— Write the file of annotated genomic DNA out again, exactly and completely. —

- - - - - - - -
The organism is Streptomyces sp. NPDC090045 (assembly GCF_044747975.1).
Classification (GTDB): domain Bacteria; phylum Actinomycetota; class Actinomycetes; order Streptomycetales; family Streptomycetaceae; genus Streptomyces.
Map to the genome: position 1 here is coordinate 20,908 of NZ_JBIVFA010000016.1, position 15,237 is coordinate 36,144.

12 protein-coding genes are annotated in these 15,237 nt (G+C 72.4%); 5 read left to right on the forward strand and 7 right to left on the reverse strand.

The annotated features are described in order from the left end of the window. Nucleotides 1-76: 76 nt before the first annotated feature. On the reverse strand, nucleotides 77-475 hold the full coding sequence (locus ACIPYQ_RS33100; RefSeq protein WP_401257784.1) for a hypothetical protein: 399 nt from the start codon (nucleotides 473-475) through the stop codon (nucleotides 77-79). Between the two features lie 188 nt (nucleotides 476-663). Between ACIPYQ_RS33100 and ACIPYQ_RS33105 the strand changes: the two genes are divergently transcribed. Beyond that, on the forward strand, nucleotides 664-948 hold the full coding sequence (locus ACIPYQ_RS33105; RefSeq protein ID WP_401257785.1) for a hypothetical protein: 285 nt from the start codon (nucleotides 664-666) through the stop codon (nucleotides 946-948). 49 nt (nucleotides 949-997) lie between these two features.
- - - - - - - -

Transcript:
The organism is Streptomyces sp. NPDC090045 (assembly GCF_044747975.1).
Classification (GTDB): domain Bacteria; phylum Actinomycetota; class Actinomycetes; order Streptomycetales; family Streptomycetaceae; genus Streptomyces.
Map to the genome: position 1 here is coordinate 20,908 of NZ_JBIVFA010000016.1, position 15,237 is coordinate 36,144.

12 protein-coding genes are annotated in these 15,237 nt (G+C 72.4%); 5 read left to right on the forward strand and 7 right to left on the reverse strand.

The annotated features are described in order from the left end of the window. Nucleotides 1-76: 76 nt before the first annotated feature. On the reverse strand, nucleotides 77-475 hold the full coding sequence (locus ACIPYQ_RS33100; RefSeq protein WP_401257784.1) for a hypothetical protein: 399 nt from the start codon (nucleotides 473-475) through the stop codon (nucleotides 77-79). Between the two features lie 188 nt (nucleotides 476-663). Between ACIPYQ_RS33100 and ACIPYQ_RS33105 the strand changes: the two genes are divergently transcribed. Beyond that, on the forward strand, nucleotides 664-948 hold the full coding sequence (locus ACIPYQ_RS33105; RefSeq protein ID WP_401257785.1) for a hypothetical protein: 285 nt from the start codon (nucleotides 664-666) through the stop codon (nucleotides 946-948). 49 nt (nucleotides 949-997) lie between these two features.